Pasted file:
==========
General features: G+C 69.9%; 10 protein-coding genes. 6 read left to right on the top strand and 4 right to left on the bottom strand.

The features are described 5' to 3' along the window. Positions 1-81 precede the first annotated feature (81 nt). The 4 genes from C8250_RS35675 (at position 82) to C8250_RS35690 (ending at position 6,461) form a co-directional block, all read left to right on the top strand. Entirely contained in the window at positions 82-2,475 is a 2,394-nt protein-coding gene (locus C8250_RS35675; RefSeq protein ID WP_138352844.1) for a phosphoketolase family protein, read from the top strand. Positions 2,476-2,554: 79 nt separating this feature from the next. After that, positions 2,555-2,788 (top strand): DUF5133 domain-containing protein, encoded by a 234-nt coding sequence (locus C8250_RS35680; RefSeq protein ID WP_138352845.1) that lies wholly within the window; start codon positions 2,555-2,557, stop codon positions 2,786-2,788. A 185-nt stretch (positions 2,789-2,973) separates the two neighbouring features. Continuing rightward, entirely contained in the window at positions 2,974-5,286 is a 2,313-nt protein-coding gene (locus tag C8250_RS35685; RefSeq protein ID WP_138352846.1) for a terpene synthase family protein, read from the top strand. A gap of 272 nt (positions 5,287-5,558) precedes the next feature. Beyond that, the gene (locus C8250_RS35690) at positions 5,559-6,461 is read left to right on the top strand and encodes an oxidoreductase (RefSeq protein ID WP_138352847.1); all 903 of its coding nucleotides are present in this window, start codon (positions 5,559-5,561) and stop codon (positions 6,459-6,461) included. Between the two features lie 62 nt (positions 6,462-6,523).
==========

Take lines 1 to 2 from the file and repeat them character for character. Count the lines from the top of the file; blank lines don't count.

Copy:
General features: G+C 69.9%; 10 protein-coding genes. 6 read left to right on the top strand and 4 right to left on the bottom strand.

The features are described 5' to 3' along the window. Positions 1-81 precede the first annotated feature (81 nt). The 4 genes from C8250_RS35675 (at position 82) to C8250_RS35690 (ending at position 6,461) form a co-directional block, all read left to right on the top strand. Entirely contained in the window at positions 82-2,475 is a 2,394-nt protein-coding gene (locus C8250_RS35675; RefSeq protein ID WP_138352844.1) for a phosphoketolase family protein, read from the top strand. Positions 2,476-2,554: 79 nt separating this feature from the next. After that, positions 2,555-2,788 (top strand): DUF5133 domain-containing protein, encoded by a 234-nt coding sequence (locus C8250_RS35680; RefSeq protein ID WP_138352845.1) that lies wholly within the window; start codon positions 2,555-2,557, stop codon positions 2,786-2,788. A 185-nt stretch (positions 2,789-2,973) separates the two neighbouring features. Continuing rightward, entirely contained in the window at positions 2,974-5,286 is a 2,313-nt protein-coding gene (locus tag C8250_RS35685; RefSeq protein ID WP_138352846.1) for a terpene synthase family protein, read from the top strand. A gap of 272 nt (positions 5,287-5,558) precedes the next feature. Beyond that, the gene (locus C8250_RS35690) at positions 5,559-6,461 is read left to right on the top strand and encodes an oxidoreductase (RefSeq protein ID WP_138352847.1); all 903 of its coding nucleotides are present in this window, start codon (positions 5,559-5,561) and stop codon (positions 6,459-6,461) included. Between the two features lie 62 nt (positions 6,462-6,523).